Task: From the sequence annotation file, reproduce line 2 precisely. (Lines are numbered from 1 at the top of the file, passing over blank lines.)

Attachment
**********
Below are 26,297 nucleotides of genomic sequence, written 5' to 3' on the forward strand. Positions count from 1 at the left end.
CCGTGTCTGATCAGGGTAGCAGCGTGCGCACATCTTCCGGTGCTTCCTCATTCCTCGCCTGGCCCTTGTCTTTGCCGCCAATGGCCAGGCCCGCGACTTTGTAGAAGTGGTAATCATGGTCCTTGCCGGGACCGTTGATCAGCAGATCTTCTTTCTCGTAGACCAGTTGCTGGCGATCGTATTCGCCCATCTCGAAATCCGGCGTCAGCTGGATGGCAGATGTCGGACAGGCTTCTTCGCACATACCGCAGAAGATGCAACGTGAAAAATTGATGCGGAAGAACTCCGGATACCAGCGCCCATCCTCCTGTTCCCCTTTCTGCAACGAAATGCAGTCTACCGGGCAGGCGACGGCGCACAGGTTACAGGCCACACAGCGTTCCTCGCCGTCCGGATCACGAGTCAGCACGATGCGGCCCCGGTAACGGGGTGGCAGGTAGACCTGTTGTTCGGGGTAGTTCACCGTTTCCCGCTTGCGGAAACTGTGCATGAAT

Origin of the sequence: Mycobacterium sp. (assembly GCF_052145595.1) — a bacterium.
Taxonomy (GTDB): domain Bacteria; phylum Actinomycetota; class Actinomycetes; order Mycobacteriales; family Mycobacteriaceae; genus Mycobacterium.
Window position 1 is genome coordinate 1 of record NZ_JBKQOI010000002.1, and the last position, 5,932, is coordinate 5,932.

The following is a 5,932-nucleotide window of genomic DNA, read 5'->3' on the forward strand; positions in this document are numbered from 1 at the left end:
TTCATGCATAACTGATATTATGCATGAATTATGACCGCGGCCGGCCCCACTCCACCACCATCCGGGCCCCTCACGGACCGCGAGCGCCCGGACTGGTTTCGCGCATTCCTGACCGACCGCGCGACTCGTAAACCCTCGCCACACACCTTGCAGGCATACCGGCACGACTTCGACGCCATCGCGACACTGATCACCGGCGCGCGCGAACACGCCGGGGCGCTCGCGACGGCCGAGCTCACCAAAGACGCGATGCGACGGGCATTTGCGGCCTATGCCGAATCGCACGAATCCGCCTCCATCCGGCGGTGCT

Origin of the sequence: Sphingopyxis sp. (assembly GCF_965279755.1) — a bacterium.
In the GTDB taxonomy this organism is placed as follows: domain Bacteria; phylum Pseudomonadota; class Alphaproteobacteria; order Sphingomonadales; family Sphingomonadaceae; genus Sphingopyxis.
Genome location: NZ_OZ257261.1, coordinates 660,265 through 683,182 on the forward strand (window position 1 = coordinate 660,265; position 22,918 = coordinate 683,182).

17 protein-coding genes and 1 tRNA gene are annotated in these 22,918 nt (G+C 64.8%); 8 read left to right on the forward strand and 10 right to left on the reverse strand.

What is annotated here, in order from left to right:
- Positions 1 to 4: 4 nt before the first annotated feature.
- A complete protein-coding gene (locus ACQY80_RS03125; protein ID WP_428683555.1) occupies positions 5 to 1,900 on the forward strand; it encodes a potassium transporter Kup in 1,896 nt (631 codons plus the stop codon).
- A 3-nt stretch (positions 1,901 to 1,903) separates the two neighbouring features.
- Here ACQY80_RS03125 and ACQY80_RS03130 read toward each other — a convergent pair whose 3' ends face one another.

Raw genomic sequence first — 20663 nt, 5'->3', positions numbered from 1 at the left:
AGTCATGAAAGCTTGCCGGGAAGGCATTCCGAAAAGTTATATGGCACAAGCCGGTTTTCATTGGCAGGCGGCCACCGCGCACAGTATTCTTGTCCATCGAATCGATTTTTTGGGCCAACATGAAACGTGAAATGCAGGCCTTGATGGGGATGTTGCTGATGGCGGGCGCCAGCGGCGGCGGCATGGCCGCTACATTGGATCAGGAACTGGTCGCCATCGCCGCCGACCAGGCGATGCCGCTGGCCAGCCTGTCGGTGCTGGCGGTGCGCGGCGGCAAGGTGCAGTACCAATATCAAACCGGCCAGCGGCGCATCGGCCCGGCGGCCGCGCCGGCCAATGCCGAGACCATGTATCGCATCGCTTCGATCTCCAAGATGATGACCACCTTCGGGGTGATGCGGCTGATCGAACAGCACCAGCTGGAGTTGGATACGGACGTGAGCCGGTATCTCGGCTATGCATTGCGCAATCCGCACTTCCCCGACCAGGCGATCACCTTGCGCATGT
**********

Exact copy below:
CCGTGTCTGATCAGGGTAGCAGCGTGCGCACATCTTCCGGTGCTTCCTCATTCCTCGCCTGGCCCTTGTCTTTGCCGCCAATGGCCAGGCCCGCGACTTTGTAGAAGTGGTAATCATGGTCCTTGCCGGGACCGTTGATCAGCAGATCTTCTTTCTCGTAGACCAGTTGCTGGCGATCGTATTCGCCCATCTCGAAATCCGGCGTCAGCTGGATGGCAGATGTCGGACAGGCTTCTTCGCACATACCGCAGAAGATGCAACGTGAAAAATTGATGCGGAAGAACTCCGGATACCAGCGCCCATCCTCCTGTTCCCCTTTCTGCAACGAAATGCAGTCTACCGGGCAGGCGACGGCGCACAGGTTACAGGCCACACAGCGTTCCTCGCCGTCCGGATCACGAGTCAGCACGATGCGGCCCCGGTAACGGGGTGGCAGGTAGACCTGTTGTTCGGGGTAGTTCACCGTTTCCCGCTTGCGGAAACTGTGCATGAAT